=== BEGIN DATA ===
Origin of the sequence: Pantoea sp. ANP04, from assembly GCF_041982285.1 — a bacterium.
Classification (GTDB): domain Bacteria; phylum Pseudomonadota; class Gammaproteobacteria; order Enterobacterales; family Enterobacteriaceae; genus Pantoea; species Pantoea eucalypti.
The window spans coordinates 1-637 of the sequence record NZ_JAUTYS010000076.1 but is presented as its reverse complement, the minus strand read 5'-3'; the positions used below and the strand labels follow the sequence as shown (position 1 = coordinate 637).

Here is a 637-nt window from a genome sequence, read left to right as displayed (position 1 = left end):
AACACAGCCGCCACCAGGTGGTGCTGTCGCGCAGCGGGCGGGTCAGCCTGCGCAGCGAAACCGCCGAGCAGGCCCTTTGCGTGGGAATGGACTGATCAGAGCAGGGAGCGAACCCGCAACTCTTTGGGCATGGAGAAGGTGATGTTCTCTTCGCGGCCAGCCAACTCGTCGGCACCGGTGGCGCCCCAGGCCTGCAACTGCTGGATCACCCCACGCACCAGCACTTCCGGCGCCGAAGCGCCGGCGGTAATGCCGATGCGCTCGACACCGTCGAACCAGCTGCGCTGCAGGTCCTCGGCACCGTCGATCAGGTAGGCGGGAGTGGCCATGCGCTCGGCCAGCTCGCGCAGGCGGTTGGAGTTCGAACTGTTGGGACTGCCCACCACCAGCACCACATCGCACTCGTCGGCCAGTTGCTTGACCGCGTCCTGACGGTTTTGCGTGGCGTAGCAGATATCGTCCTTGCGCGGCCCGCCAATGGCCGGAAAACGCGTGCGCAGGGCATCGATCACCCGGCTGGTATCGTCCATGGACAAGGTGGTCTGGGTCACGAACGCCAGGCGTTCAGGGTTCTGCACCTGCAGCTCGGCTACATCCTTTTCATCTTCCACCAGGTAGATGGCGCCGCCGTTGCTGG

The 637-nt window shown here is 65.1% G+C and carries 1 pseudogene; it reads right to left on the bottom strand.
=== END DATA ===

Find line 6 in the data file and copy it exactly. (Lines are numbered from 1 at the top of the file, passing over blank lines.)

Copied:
The 637-nt window shown here is 65.1% G+C and carries 1 pseudogene; it reads right to left on the bottom strand.